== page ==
January 4, 2021

The recent remittance policy introduced by the Central Bank of Nigeria (CBN) may likely boost the inflow of forex into the country. BUKOLA IDOWU writes.

The Central Bank of Nigeria’s (CBNs) policy on diaspora remittance became effective early last month, a situation that enhanced the services of bankers on the foreign exchange transfers, deposit and withdrawal desks.
Access to foreign exchange has also improved as banks commenced the payment of diaspora remittances in line with the options of the customers and demand for foreign exchange, which had pushed the value of the naira beyond the N500 benchmark, giving the local currency a breathing space.

However, with the COVID-19 pandemic exposing critical issues like the need for diaspora remittances to the development of emerging economies, government officials have stepped up their actions to increase remittances.


Recall that the World Bank had predicted that inflow of diaspora remittances to Nigeria would drop by $2 billion in 2020 to $21.7 billion, as against the $23.8 billion the country recorded in 2019. The decline in remittances from Nigerians living abroad was however hinged on the double challenges imposed by the COVID-19 pandemic and its attendant economic crisis.
Globally, banks had also anticipated that the amount of money that migrant workers send home would decline by 14 per cent by 2021, compared to the pre-COVID-19 levels in 2019. According to the World bank, remittances are helping to address the impact on African households, as Nigeria remains the largest recipient of remittances in the region and seventh largest recipient among Low and Middle-Income Countries (LMIC).

Earlier in May, a report by the United Nations Economic Commission for Africa (UNECA) and NEPAD agency, at the request of African Heads of State, stated that Illicit Financial Flow (IFF) from the continent was estimated at $854 billion over 10 years, with $50 billion yearly. The report also stated that Africa has the potential to create $400 billion in international reserves, $40 billion and $2.88 billion in diaspora remittances and diaspora excess remittance costs respectively.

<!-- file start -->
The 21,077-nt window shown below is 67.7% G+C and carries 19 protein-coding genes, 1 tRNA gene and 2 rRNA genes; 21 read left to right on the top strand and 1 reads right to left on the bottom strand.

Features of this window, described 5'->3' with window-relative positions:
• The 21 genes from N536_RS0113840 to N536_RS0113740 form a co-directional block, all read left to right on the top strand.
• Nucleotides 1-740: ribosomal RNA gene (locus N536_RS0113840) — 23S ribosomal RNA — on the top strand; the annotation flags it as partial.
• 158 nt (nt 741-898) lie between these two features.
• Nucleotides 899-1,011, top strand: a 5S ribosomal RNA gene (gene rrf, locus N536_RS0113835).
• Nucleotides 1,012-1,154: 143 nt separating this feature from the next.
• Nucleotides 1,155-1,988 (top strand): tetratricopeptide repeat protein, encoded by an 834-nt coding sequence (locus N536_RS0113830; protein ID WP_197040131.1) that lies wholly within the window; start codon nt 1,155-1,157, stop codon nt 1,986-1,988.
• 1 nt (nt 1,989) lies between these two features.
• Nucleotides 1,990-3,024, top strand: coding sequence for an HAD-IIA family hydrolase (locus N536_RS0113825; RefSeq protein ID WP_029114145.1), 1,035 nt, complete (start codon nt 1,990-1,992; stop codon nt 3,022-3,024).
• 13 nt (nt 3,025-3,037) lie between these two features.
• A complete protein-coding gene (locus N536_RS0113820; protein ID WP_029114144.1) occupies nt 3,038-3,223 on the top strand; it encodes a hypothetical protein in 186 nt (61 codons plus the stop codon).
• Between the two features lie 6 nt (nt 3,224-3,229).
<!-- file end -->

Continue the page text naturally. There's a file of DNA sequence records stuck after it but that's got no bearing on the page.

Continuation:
The decline in remittances didn’t affect Nigeria alone as LMIC was projected to fall by seven per cent to $508 billion in 2020, followed by a further decline of 7.5 per cent to $470 billion in 2021.

Factors driving the decline in remittances include weak economic growth and employment levels in migrant-hosting countries, weak oil prices and depreciation of the currencies of remittance-source countries against the dollar.

.Asides these, shortcomings in remittances administration had created a situation that senders abandoned the official channels and resorted to informal channels of sending money despite its implications.

To address some of these challenges, the CBN had made critical changes for receiving remittances in the country, a move that improved the value of the naira and remittance collections.

The value of the naira, which had crashed to N500 to a dollar, immediately firmed up and is now hovering around N475 to the dollar as it’s now easier to access foreign exchange in the country.

Given a situation where remittances sent in foreign exchange are received in naira, the CBN had also directed that beneficiaries of diaspora remittances through International Money Transfer Operators (IMTOs) shall henceforth, receive such inflows in foreign currency through the designated bank of their choice, with the option of receiving their funds in foreign currency or through their ordinary domiciliary account.

This policy, according to the CBN, would help to deepen the foreign exchange market, provide more liquidity, and create more transparency in the administration of diaspora remittances into Nigeria.

In addition, these changes would help finance a future stream of investment opportunities for Nigerians in the diaspora, while also guaranteeing that recipients of remittances would receive a market-reflective exchange rate for their inflows.

Providing details on International Monetary Transfer Operators (IMTOs) in the country, the governor of CBN, Godwin Emefiele had explained that they were licensed to increase remittance inflows and improve the number of formal channels that Nigerians in the diaspora could remit funds.

However, due to issues around dollar to cash availability, some of the remittance operators working with the commercial banks decided to remit the funds to recipients in the local currency, at an agreed exchange rate between the banks and the IMTOs.

“Based on this premise, we analysed the data on IMTO inflows into the country over the past year, and through our investigations, we discovered that some IMTOs, rather than compete on improving transaction volumes and creating more efficient ways for Nigerians in the diaspora to remit funds, engaged in arbitrage arrangements on the naira-dollar exchange rate, which to a large extent, led to a significant drop in flows into the country” Emefiele added.